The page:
Oracle's legal battle against Google comes down to technical issues like software development and copyright law, but Oracle CEO Safra Catz on Tuesday framed the years-long conflict in biblical terms.
Taking the stand in the U.S. District Court of Northern California, Catz recalled running into Google's chief lawyer, Kent Walker, at a Bat Mitzvah in 2012. That was two years into Oracle's copyright infringement suit against Google. The software giant claimed that Google's unlicensed use of Java APIs to develop the Android mobile platform violated their copyright protections. Walker, Catz testified, told her that day that "the old rules don't apply" to Google.
"I immediately said, 'Thou shalt not steal,'" Catz recalled. "An oldie but a goodie."
A federal appeals court agreed with Oracle that the APIs were, in fact, protected under copyright, but Google is now arguing that its use of the code amounted to "fair use." Oracle, of course, disagrees and is seeking $9.3 billion in damages from Google for its use of the 37 Java API packages.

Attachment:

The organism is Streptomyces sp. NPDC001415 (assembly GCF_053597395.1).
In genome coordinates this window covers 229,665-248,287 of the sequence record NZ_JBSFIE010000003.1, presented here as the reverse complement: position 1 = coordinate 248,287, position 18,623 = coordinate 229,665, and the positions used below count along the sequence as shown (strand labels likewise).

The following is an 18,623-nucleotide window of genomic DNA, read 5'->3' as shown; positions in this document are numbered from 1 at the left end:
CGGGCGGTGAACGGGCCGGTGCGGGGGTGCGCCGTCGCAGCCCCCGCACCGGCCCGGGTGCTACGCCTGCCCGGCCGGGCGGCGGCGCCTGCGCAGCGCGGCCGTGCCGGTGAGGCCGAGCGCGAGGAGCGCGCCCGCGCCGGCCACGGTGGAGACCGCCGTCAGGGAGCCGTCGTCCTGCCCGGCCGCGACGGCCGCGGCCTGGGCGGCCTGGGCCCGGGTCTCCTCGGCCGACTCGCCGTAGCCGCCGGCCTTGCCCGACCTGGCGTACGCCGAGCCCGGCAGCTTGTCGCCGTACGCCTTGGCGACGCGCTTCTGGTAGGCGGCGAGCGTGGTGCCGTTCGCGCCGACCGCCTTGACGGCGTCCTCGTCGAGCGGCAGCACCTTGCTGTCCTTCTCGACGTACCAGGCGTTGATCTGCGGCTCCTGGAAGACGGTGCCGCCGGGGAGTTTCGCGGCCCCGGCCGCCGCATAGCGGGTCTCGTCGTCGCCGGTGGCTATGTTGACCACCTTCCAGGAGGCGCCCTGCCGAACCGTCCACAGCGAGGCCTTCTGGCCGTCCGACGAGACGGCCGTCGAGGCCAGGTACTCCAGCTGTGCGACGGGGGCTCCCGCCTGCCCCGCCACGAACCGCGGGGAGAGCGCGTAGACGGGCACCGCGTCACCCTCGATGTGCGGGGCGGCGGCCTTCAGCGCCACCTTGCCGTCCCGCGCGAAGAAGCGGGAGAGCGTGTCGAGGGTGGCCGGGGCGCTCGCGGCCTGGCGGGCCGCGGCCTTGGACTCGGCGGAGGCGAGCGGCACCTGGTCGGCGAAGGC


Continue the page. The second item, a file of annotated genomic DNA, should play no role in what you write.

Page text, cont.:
Catz argued Tuesday that Google's free use of the Java APIs hurt Oracle's licensing agreements with other companies that were paying to use Java. For instance, Samsung had at one point licensed Java for $40 million, but that licensing agreement fell to $1 million. "Java business was being heavily and negatively impacted by Android," Catz testified.